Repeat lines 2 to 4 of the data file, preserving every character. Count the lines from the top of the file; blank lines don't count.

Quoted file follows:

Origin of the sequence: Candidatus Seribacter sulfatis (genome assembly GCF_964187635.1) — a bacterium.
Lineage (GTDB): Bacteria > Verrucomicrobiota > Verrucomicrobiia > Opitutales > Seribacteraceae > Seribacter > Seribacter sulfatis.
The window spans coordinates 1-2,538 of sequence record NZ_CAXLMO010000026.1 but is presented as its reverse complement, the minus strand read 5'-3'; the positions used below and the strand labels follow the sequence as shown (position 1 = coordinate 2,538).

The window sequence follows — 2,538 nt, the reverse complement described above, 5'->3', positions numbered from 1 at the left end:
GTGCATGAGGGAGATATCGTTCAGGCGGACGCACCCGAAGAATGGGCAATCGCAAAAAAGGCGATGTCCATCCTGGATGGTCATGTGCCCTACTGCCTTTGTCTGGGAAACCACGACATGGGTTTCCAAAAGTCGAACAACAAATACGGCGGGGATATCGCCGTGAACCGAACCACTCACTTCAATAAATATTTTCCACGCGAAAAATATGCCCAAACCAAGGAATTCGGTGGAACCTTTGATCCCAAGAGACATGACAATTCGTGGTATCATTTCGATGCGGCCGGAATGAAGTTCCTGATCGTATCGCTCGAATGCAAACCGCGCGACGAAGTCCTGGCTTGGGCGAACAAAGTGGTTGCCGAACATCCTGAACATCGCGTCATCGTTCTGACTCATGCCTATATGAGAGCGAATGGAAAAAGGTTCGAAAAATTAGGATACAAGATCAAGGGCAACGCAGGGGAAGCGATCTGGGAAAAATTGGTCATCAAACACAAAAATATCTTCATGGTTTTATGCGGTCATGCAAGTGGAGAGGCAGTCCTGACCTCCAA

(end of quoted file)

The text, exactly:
Lineage (GTDB): Bacteria > Verrucomicrobiota > Verrucomicrobiia > Opitutales > Seribacteraceae > Seribacter > Seribacter sulfatis.
The window spans coordinates 1-2,538 of sequence record NZ_CAXLMO010000026.1 but is presented as its reverse complement, the minus strand read 5'-3'; the positions used below and the strand labels follow the sequence as shown (position 1 = coordinate 2,538).

The window sequence follows — 2,538 nt, the reverse complement described above, 5'->3', positions numbered from 1 at the left end: